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OSHA wants public injury reports

By Beth Kevit

A proposed federal rule that would require construction companies make public the reports of any on-site injuries and illnesses is prompting concerns about how the information would be used.

The change, proposed by the U.S. Department of Labor’s Occupational Safety and Health Administration, would force companies, which already must track those injuries and illnesses, to report them either yearly or quarterly, depending on the number of people who work at the companies.

How to comment

The U.S. Department of Labor’s Occupational Safety and Health Administration is accepting public comments on a proposed rule change through Feb. 6.

The rule would change reporting requirements for on-site workplace injuries and illnesses and make that information available to the public.

Comments may be submitted online at or faxed, if 10 pages or fewer, to 202-693-1648. The proposed change’s docket number is OSHA-2013-0023 and its regulatory info number is 1218-AC49. Either number must be included with comments.

They may be mailed to OSHA Docket Office, Docket No. OSHA-2013-0023, U.S. Department of Labor, Room N02625, 200 Constitution Ave. NW, Washington, D.C., 20210.

A public meeting is expected to be held Jan. 9.

— Beth Kevit

Businesses with more than 250 employees would submit the information, which then would be published on a public website, each quarter. Construction companies, building material suppliers and real estate companies, among others, with more than 20 employees would submit an annual summary of the data. The yearly submission would take the place of OSHA’s annual injury and illness survey, according to a summary of the proposed changes provided by OSHA.

But Marc Freedman, executive director of labor law policy for the U.S. Chamber of Commerce, said his agency is worried the information could be misinterpreted or misused if made public.

“What OSHA is proposing,” he said, “is not going to create the improvement in workplace safety they’re claiming it will.”

An OSHA representative did not immediately respond to requests for comment.

Companies already track injuries and illnesses, Freedman said, and make that information available to employees and to OSHA, if the agency requests it.

According to OSHA’s summary of the proposed change, the agency currently can request that information if a company has been inspected that year, if it is included in the OSHA Data Initiative, or if a fatality or event causing multiple hospitalizations is reported.

If the information is made public, Freedman said, it would not include the context of what happened or if nonworkplace factors contributed to an incident.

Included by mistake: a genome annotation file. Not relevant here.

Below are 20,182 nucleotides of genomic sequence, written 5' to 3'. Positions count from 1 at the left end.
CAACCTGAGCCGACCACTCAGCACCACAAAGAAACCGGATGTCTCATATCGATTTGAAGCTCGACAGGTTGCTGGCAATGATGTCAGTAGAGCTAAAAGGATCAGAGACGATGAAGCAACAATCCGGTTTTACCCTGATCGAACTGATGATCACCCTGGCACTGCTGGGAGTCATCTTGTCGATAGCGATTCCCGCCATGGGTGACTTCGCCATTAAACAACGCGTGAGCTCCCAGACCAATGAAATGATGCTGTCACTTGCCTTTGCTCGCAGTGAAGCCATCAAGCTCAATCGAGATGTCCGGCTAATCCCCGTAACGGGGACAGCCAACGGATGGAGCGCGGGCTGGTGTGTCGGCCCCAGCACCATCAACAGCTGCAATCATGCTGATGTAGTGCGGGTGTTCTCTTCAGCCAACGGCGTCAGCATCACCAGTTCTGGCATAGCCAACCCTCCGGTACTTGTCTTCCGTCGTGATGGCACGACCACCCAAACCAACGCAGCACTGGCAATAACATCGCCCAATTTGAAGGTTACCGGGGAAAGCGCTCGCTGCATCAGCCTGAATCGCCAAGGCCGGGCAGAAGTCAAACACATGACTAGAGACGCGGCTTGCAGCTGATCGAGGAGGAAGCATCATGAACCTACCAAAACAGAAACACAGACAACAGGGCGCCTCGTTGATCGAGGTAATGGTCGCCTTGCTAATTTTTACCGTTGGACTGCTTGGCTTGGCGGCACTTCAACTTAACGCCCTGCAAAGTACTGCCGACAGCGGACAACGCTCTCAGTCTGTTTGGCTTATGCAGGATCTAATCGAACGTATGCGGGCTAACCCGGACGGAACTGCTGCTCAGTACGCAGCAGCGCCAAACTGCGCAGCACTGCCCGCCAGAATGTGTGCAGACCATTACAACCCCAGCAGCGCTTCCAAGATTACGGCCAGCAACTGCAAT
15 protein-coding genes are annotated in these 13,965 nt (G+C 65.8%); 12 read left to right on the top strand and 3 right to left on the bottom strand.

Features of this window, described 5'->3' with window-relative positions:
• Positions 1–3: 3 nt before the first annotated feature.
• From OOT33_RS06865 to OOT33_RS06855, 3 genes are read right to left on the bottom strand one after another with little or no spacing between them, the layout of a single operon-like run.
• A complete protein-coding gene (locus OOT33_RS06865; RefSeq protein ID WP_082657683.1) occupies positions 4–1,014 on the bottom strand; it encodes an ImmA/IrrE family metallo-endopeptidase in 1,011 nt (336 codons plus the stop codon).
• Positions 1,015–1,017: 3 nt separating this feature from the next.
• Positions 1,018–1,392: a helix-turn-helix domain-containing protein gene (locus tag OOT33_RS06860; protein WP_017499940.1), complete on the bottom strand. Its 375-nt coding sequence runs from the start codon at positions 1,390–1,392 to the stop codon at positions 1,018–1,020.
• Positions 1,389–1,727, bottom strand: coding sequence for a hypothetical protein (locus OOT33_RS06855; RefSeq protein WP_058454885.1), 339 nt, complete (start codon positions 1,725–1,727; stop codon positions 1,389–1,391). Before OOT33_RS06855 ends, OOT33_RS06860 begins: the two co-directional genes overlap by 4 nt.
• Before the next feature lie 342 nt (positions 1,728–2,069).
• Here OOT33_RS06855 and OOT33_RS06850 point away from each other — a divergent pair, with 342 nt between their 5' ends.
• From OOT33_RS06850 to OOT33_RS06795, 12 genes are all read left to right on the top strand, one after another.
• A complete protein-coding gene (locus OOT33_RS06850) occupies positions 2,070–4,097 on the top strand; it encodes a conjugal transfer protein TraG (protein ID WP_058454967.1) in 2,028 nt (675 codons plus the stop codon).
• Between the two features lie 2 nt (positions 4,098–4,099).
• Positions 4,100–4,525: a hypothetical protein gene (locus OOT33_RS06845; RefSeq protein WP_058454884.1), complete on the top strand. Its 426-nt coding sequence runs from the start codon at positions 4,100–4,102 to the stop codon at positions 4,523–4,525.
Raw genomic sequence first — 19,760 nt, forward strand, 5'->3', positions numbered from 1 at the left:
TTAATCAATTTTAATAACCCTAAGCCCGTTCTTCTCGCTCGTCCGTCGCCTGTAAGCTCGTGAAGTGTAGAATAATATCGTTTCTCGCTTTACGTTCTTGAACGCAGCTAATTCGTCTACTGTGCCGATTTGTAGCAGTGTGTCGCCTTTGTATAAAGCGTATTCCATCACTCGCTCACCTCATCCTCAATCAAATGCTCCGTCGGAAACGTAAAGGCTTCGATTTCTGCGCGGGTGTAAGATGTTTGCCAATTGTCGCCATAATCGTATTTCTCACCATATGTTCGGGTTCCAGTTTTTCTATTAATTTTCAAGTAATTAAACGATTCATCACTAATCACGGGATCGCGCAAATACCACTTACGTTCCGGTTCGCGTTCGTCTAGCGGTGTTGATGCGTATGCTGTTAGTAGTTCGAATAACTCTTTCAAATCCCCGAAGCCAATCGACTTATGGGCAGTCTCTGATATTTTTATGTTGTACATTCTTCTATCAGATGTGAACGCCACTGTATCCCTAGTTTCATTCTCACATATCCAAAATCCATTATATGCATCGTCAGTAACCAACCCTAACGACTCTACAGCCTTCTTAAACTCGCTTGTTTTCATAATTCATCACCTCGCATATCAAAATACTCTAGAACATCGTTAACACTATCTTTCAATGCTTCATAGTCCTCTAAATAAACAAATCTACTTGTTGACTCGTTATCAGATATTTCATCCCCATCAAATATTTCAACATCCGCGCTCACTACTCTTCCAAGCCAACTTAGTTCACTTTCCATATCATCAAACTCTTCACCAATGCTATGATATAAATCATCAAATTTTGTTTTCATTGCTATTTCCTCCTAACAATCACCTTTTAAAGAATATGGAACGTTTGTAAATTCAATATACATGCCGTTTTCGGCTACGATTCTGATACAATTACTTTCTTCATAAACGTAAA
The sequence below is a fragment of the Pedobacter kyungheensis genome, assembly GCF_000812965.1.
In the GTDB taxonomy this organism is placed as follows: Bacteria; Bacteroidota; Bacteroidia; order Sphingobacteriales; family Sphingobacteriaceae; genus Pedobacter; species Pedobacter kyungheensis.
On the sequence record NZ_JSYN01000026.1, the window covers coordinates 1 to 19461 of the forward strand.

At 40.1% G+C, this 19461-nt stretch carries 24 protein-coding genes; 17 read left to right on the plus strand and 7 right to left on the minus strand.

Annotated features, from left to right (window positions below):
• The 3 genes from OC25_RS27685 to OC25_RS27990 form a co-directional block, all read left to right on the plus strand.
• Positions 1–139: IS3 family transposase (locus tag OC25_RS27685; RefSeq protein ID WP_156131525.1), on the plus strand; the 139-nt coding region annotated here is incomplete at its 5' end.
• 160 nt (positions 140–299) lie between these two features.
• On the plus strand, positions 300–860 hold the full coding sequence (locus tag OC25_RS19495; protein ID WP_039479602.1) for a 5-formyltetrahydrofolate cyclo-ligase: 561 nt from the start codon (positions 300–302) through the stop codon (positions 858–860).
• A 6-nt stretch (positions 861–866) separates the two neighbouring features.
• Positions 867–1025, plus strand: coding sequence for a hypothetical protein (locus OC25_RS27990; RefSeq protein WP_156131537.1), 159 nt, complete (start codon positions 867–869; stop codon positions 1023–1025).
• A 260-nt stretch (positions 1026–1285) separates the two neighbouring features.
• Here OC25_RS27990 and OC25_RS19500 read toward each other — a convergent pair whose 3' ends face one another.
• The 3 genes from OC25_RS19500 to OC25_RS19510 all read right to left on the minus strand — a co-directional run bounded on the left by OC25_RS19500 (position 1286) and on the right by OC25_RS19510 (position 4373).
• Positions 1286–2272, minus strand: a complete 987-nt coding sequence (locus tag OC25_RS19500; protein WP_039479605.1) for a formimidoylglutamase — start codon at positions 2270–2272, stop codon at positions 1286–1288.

An injury could be as simple as a slip and fall, he said, and the company might have a stellar safety training program. But a competitor could use the public information to create a false impression of the company.

“Merely because you have to record an injury,” Freedman said, “does not mean an employer was at fault.”

Dan Burazin, safety director for the Associated General Contractors of Greater Milwaukee, said he expects the proposed rule to be challenged.

He emphasized that he had not thoroughly reviewed the proposed change, which was formally announced Thursday, but, he said, he does not know of a valid reason for the public disclosure.


“That’s something that OSHA has a right to see because that’s what the law says,” Burazin said. “But why should my neighbor?”

According to OSHA’s summary of the proposed change, the new rule would improve workplace health and safety by letting potential employees screen a company, giving the public more information about companies to hire, and aiding researchers in uncovering injury and illness patterns.

The increased reporting also would let OSHA tailor compliance efforts for workplaces in which employees face a higher chance of injury or illness, according to the summary.

Identifying those workplaces, Burazin said, is OSHA’s job, and requiring every company submit the information shifts the responsibility away from the agency.

“Basically,” he said, “they’re just putting more burden on contractors.”

The contractors and other companies would be expected to use a federal website to submit the information, which the public could access.

Freedman said that arrangement should prompt some concerns in light of the recent problems with, the government’s health insurance enrollment website, which has struggled to accommodate traffic.

“People would be appropriately skeptical,” he said, “of the government managing this process in an efficient way.”

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